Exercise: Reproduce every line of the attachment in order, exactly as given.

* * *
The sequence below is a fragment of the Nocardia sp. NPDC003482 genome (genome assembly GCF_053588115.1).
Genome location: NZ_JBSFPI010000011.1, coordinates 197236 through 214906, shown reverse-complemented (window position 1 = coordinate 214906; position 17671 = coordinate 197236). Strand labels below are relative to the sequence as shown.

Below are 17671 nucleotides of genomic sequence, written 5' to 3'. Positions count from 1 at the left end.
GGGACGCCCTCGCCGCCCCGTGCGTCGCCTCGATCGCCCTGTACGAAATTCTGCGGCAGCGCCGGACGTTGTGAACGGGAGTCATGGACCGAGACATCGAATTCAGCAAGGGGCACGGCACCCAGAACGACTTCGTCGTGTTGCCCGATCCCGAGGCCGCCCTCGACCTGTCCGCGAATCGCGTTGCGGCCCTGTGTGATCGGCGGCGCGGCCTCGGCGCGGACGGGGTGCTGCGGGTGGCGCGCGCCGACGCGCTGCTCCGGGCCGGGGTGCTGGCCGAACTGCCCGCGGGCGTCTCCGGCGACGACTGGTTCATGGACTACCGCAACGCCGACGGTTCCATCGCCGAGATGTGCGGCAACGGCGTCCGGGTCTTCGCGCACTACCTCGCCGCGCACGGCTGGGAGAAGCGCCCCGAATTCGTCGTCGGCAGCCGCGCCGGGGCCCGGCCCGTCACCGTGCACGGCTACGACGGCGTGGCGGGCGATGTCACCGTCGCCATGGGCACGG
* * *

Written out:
The sequence below is a fragment of the Nocardia sp. NPDC003482 genome (genome assembly GCF_053588115.1).
Genome location: NZ_JBSFPI010000011.1, coordinates 197236 through 214906, shown reverse-complemented (window position 1 = coordinate 214906; position 17671 = coordinate 197236). Strand labels below are relative to the sequence as shown.

Below are 17671 nucleotides of genomic sequence, written 5' to 3'. Positions count from 1 at the left end.
GGGACGCCCTCGCCGCCCCGTGCGTCGCCTCGATCGCCCTGTACGAAATTCTGCGGCAGCGCCGGACGTTGTGAACGGGAGTCATGGACCGAGACATCGAATTCAGCAAGGGGCACGGCACCCAGAACGACTTCGTCGTGTTGCCCGATCCCGAGGCCGCCCTCGACCTGTCCGCGAATCGCGTTGCGGCCCTGTGTGATCGGCGGCGCGGCCTCGGCGCGGACGGGGTGCTGCGGGTGGCGCGCGCCGACGCGCTGCTCCGGGCCGGGGTGCTGGCCGAACTGCCCGCGGGCGTCTCCGGCGACGACTGGTTCATGGACTACCGCAACGCCGACGGTTCCATCGCCGAGATGTGCGGCAACGGCGTCCGGGTCTTCGCGCACTACCTCGCCGCGCACGGCTGGGAGAAGCGCCCCGAATTCGTCGTCGGCAGCCGCGCCGGGGCCCGGCCCGTCACCGTGCACGGCTACGACGGCGTGGCGGGCGATGTCACCGTCGCCATGGGCACGG